In the long fight over antibiotic use in agriculture, one of the most contentious points is whether the resistant bacteria that inevitably arise can move off the farm to affect humans. Most of the illnesses that have been associated with farm antibiotic use — resistant foodborne illness, for example — occur so far from farms that opponents of antibiotic control find them easy to dismiss. So whenever a research team can link resistant bacteria found in humans with farms that are close to those humans, it is an important contribution to the debate.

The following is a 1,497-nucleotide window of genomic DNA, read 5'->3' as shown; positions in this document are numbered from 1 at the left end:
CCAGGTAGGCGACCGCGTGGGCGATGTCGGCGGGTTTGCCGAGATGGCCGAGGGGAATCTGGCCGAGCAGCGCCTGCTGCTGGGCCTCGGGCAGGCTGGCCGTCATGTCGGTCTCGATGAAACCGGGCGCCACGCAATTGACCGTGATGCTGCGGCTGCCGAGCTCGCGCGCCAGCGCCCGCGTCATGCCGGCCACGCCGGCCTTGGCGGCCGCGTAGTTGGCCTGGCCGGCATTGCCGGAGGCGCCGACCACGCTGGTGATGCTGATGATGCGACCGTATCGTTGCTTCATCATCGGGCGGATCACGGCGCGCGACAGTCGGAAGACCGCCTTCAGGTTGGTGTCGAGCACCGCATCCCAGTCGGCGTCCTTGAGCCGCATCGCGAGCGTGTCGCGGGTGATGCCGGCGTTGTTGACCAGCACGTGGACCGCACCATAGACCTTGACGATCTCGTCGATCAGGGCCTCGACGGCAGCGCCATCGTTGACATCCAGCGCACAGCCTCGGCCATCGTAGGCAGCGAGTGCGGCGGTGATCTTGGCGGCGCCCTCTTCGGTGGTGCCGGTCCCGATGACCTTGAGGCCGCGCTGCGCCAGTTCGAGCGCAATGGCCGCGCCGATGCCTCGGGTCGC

A team from the University of Iowa, Iowa City Veterans Affairs, and Kent State University have done just that. In next month’s Infection Control and Hospital Epidemiology, they survey 1,036 VA patients who lived in rural Iowa and were admitted to the Iowa City facility in 2010 and 2011. Overall, among those patients, 6.8 percent were carrying MRSA, drug-resistant staph, in their nostrils. But the patients’ likelihood of carrying MRSA was 2.76 times higher if they lived within one mile of a farm housing 2,500 or more pigs.